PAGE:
Fictional Author

I came across an author page on Facebook with this header:

“I’m a fictional author and this page is designed to get to know me as a person, as well as myself getting to know you. Here to share my ideas and thoughts.”

This is from a person who self-published two novels and calls herself a “freelance writer, freelance editor”. Unfortunately, she is not entirely fictional. Her Facebook author page has nearly four hundred followers.

Charles Bukowski once wrote “The problem with the world is that the intelligent people are full of doubts and the stupid ones are full of confidence.”
I have my doubts whether I fall among the intelligent people or not, but I definitely do not have the confidence to call myself an editor. On the other hand, I also know that I couldn’t come up with something like “I’m a fictional author and this page is designed to get to know me as a person, as well as myself getting to know you” if I tried very hard to do it on purpose.

Maybe this lady is a truly talented intuitive writer. Maybe she is the next E. L. James. While plenty of aspiring writers on the internet ask questions like “What if I am not cut out to be a writer. What if I am deluded?” others seem to be brimming with misplaced confidence. But these oddly confident people may in fact be the undiscovered best selling writers they believe themselves to be. After all, history has shown us that good writing, or even decent grammar, is not mandatory for a book to sell huge volumes.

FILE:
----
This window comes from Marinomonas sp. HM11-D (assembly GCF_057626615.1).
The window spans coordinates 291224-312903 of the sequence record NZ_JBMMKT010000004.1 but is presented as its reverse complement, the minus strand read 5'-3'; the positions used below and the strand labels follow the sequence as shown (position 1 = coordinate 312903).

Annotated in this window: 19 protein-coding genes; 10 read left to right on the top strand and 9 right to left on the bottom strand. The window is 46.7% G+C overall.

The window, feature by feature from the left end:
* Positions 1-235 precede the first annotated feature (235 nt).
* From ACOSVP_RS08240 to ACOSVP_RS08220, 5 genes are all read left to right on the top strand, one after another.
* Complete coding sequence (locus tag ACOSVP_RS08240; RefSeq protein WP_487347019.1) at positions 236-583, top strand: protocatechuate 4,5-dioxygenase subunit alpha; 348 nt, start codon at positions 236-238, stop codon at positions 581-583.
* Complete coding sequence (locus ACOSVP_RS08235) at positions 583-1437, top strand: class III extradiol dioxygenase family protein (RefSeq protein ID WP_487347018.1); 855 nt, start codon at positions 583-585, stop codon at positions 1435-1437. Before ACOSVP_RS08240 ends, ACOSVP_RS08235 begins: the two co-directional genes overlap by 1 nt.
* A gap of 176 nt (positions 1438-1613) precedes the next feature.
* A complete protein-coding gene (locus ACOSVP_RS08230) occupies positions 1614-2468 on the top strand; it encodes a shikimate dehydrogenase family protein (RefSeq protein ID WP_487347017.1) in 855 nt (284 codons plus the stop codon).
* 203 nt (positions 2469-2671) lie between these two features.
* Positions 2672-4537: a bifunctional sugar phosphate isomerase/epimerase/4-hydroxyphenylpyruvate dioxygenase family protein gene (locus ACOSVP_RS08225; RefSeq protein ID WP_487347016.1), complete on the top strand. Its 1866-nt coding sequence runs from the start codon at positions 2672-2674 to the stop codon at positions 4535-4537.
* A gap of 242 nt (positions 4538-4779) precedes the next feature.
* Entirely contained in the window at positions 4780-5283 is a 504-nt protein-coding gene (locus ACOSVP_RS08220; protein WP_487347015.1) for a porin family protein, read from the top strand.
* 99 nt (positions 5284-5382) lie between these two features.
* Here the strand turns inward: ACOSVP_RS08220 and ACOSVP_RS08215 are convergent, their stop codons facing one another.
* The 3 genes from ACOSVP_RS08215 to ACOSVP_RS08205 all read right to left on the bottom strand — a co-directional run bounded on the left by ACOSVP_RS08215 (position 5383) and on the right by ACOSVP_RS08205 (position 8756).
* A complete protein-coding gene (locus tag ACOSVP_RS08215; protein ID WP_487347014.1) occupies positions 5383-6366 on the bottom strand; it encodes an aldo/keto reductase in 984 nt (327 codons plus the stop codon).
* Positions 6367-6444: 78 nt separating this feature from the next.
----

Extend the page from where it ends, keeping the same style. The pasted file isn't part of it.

Pushing your product with confidence is sometimes all it takes to make a sale. It takes humility and self criticism to polish your craft. The requirements to become a good writer is opposite to the requirements of a good salesperson. At the end of the day, it is a tough call whether the wordsmith will triumph over the book pusher. They often don’t.

These days when the writer must do a chunk of his/her own marketing, the shift in importance from wordsmith to salesperson is inevitable. But every writer should at least read Strunk & White’s Elements of Style. When I bought Word Up! How to Write Powerful Sentences and Paragraphs by Marcia Riefer Johnston, I thought I made a bad purchase. No writer should ever need a book this basic. Apparently, I was wrong. Please read Word Up! by Marcia Riefer Johnston. Please read Stephen Wilbers (Keys to Great Writing and Mastering the Craft of Writing). Please read William Zinsser (On Writing Well). Please read lots of books on grammar and style.

Please do not be a fictional author.

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